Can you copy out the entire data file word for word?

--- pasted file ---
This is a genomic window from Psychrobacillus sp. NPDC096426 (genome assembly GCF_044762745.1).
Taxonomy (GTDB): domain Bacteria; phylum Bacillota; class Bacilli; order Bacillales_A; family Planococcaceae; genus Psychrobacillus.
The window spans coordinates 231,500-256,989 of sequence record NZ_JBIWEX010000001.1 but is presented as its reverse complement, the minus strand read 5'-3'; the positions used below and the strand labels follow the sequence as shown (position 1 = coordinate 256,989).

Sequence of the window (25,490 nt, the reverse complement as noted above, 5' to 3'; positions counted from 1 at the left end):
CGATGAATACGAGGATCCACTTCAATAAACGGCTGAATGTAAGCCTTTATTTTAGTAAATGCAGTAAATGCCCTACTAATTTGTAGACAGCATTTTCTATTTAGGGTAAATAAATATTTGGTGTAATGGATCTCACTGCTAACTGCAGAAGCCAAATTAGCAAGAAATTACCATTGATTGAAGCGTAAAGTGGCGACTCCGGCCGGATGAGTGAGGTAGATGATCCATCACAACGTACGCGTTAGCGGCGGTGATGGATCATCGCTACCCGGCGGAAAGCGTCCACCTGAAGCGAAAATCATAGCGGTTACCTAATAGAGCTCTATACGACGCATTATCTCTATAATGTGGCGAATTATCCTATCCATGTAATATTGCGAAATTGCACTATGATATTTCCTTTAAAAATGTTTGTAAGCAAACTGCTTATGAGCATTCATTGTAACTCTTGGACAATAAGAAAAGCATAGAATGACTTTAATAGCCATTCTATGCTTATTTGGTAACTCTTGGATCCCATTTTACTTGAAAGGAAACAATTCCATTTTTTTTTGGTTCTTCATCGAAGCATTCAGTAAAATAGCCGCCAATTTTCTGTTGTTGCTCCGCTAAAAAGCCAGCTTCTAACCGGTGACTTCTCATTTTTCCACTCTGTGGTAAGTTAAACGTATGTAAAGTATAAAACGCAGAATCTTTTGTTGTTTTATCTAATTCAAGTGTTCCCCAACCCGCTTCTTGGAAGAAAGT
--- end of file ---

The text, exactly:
This is a genomic window from Psychrobacillus sp. NPDC096426 (genome assembly GCF_044762745.1).
Taxonomy (GTDB): domain Bacteria; phylum Bacillota; class Bacilli; order Bacillales_A; family Planococcaceae; genus Psychrobacillus.
The window spans coordinates 231,500-256,989 of sequence record NZ_JBIWEX010000001.1 but is presented as its reverse complement, the minus strand read 5'-3'; the positions used below and the strand labels follow the sequence as shown (position 1 = coordinate 256,989).

Sequence of the window (25,490 nt, the reverse complement as noted above, 5' to 3'; positions counted from 1 at the left end):
CGATGAATACGAGGATCCACTTCAATAAACGGCTGAATGTAAGCCTTTATTTTAGTAAATGCAGTAAATGCCCTACTAATTTGTAGACAGCATTTTCTATTTAGGGTAAATAAATATTTGGTGTAATGGATCTCACTGCTAACTGCAGAAGCCAAATTAGCAAGAAATTACCATTGATTGAAGCGTAAAGTGGCGACTCCGGCCGGATGAGTGAGGTAGATGATCCATCACAACGTACGCGTTAGCGGCGGTGATGGATCATCGCTACCCGGCGGAAAGCGTCCACCTGAAGCGAAAATCATAGCGGTTACCTAATAGAGCTCTATACGACGCATTATCTCTATAATGTGGCGAATTATCCTATCCATGTAATATTGCGAAATTGCACTATGATATTTCCTTTAAAAATGTTTGTAAGCAAACTGCTTATGAGCATTCATTGTAACTCTTGGACAATAAGAAAAGCATAGAATGACTTTAATAGCCATTCTATGCTTATTTGGTAACTCTTGGATCCCATTTTACTTGAAAGGAAACAATTCCATTTTTTTTTGGTTCTTCATCGAAGCATTCAGTAAAATAGCCGCCAATTTTCTGTTGTTGCTCCGCTAAAAAGCCAGCTTCTAACCGGTGACTTCTCATTTTTCCACTCTGTGGTAAGTTAAACGTATGTAAAGTATAAAACGCAGAATCTTTTGTTGTTTTATCTAATTCAAGTGTTCCCCAACCCGCTTCTTGGAAGAAAGT